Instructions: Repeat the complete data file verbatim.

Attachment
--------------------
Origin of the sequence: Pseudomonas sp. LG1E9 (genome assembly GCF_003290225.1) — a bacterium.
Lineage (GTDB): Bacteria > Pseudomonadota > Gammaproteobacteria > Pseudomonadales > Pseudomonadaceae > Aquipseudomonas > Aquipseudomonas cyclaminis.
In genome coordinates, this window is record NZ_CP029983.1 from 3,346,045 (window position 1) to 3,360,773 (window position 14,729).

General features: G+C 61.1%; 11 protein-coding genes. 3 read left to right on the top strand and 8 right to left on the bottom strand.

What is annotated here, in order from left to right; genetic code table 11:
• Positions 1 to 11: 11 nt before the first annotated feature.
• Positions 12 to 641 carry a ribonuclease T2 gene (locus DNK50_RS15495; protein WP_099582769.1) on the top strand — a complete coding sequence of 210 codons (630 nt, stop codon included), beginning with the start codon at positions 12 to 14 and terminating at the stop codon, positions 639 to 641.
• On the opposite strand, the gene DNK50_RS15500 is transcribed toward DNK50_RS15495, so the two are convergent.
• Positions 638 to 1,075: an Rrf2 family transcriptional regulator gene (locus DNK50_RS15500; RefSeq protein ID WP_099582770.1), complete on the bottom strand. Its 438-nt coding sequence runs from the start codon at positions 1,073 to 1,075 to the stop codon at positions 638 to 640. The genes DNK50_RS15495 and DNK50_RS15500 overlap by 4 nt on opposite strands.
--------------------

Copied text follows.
Origin of the sequence: Pseudomonas sp. LG1E9 (genome assembly GCF_003290225.1) — a bacterium.
Lineage (GTDB): Bacteria > Pseudomonadota > Gammaproteobacteria > Pseudomonadales > Pseudomonadaceae > Aquipseudomonas > Aquipseudomonas cyclaminis.
In genome coordinates, this window is record NZ_CP029983.1 from 3,346,045 (window position 1) to 3,360,773 (window position 14,729).

General features: G+C 61.1%; 11 protein-coding genes. 3 read left to right on the top strand and 8 right to left on the bottom strand.

What is annotated here, in order from left to right; genetic code table 11:
• Positions 1 to 11: 11 nt before the first annotated feature.
• Positions 12 to 641 carry a ribonuclease T2 gene (locus DNK50_RS15495; protein WP_099582769.1) on the top strand — a complete coding sequence of 210 codons (630 nt, stop codon included), beginning with the start codon at positions 12 to 14 and terminating at the stop codon, positions 639 to 641.
• On the opposite strand, the gene DNK50_RS15500 is transcribed toward DNK50_RS15495, so the two are convergent.
• Positions 638 to 1,075: an Rrf2 family transcriptional regulator gene (locus DNK50_RS15500; RefSeq protein ID WP_099582770.1), complete on the bottom strand. Its 438-nt coding sequence runs from the start codon at positions 1,073 to 1,075 to the stop codon at positions 638 to 640. The genes DNK50_RS15495 and DNK50_RS15500 overlap by 4 nt on opposite strands.